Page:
The news feature referenced off the front page of this week's SN raises one of the most important questions facing the food-retailing industry: Where will the next generation of industry executives come from?
That has always been something of a quandary in the industry. The outside face food retailing presents is that of drudge work characterized by lifting and opening boxes for low pay. Moreover, it has traditionally been an industry with a high number of part-time workers, and, as a consequence, a high turn rate. That suggested a business style with little continuity and no evident career paths.
Career options also tended to be concealed by the far-flung nature of the business. Supermarket chains have many store locations far from the headquarters, so most employees have no contact with upper management or much concept that responsible work exists beyond the store.
In the past, retailing executives were often plucked from the ranks of store-level workers who showed enough tenacity to toil away until lightning struck. That was to the good, in a way, but it also implied that the prospect of rising to a topside job from a universe of tens of thousands of workers was about equal to that of winning the lottery. That sort of career path still exists, but layered on top of it is the current fashion of picking top food-retailing executives from outside the industry. That makes the route to the executive suites even more obscure to fledgling supermarket workers.
So there are future-leadership challenges facing the industry. But there are ways of ameliorating that problem by presenting a different face of the industry to college graduates. Some of those, as set out in this week's news feature, include:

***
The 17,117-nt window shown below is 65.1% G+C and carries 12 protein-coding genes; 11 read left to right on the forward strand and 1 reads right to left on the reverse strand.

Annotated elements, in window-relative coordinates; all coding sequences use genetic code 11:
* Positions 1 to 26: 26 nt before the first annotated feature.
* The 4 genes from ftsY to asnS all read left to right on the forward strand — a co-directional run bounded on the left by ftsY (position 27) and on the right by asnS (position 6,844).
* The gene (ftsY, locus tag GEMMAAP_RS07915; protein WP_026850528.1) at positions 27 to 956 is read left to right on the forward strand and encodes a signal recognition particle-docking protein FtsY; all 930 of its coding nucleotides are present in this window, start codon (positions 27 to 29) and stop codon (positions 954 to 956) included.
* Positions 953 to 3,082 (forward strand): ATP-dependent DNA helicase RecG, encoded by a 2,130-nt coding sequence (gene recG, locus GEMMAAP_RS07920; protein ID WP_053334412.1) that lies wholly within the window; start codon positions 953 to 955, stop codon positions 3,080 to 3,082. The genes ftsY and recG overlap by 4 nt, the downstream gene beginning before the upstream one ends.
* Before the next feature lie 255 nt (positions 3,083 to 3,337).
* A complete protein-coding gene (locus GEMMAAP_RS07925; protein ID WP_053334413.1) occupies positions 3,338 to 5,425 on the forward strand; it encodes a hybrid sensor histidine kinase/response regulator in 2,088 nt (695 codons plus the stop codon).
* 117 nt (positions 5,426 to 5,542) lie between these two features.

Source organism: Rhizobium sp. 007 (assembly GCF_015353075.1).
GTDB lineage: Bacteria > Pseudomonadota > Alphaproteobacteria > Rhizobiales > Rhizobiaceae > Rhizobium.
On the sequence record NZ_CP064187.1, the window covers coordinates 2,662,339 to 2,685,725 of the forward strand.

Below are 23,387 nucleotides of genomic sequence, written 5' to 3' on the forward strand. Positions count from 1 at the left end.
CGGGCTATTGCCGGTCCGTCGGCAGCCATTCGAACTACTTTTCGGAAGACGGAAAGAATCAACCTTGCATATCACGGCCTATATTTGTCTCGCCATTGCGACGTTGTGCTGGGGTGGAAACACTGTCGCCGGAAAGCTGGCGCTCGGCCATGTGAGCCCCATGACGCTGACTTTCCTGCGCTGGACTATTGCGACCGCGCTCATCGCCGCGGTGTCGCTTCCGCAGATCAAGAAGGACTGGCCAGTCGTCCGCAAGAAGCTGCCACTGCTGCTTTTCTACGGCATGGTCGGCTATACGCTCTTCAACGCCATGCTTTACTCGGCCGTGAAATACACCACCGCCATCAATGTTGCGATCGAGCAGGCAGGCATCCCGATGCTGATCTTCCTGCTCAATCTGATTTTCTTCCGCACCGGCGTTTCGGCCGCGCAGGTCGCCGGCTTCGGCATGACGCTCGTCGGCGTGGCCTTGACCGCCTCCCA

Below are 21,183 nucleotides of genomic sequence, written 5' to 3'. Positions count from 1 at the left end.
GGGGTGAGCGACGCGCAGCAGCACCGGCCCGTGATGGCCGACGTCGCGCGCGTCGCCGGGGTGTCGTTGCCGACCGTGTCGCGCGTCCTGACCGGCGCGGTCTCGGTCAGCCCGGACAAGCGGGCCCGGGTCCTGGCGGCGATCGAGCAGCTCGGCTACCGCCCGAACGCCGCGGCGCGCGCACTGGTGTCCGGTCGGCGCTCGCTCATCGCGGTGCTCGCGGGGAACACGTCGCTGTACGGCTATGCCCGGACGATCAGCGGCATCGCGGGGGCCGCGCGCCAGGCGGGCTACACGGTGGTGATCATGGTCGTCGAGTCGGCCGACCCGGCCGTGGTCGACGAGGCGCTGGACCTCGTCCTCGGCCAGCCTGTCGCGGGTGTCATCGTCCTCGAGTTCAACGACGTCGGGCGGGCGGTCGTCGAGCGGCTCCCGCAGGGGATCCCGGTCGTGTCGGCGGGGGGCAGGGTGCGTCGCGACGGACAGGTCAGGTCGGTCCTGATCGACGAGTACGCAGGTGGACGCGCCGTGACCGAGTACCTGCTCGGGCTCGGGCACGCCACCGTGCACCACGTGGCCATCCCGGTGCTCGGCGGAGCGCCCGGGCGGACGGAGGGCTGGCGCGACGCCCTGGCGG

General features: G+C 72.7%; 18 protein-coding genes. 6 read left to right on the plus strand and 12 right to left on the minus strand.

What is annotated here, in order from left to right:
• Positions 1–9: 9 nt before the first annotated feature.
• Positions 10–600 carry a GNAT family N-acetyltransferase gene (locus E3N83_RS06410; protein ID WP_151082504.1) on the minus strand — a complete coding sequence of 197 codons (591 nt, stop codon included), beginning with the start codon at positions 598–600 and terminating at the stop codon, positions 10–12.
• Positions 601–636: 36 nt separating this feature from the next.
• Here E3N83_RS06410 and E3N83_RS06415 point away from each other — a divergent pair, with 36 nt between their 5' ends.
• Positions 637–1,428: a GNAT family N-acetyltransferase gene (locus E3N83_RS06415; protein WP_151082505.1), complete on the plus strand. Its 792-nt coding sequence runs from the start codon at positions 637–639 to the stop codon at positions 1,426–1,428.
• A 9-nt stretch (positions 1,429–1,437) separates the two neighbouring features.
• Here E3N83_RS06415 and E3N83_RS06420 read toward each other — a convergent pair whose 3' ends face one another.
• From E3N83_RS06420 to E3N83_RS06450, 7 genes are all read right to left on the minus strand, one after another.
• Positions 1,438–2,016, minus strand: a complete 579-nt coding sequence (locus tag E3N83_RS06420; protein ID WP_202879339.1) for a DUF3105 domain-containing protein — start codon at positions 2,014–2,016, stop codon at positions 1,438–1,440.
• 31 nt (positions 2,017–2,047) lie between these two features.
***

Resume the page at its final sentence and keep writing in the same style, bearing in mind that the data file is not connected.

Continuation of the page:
Value in-store: Although aspiring food-retailing executives might not put much value on working in a supermarket, doing so is necessary, not only to learn the mechanics of store operation, but to get the experience of working with customers. That story should be sold. But the key is to make sure it doesn't appear as though the store is the beginning and the end of a career. "I do believe, to some degree, that there is something to be said for walking a mile in someone else's shoes before you can effectively manage them," one retailer told SN. "But I don't think you need to walk in them for 20 years." And, as an academician pointed out, "Ten years from now, experience at the retail level is going to be added value to your career."
Variety: But what about non-store jobs that could be the next career step? There is a great deal going on in the food-distribution industry in addition to store work. So the story that it's a varied industry should be sold to potential executives. Specifically, there are good stories attached to careers in marketing, brand management, logistics, site selection, procurement, consumer research and public relations, to cite a few.
It's big: Another selling point is that the food-distribution industry is huge and, in the aggregate, the biggest business there is. That implies opportunity in itself.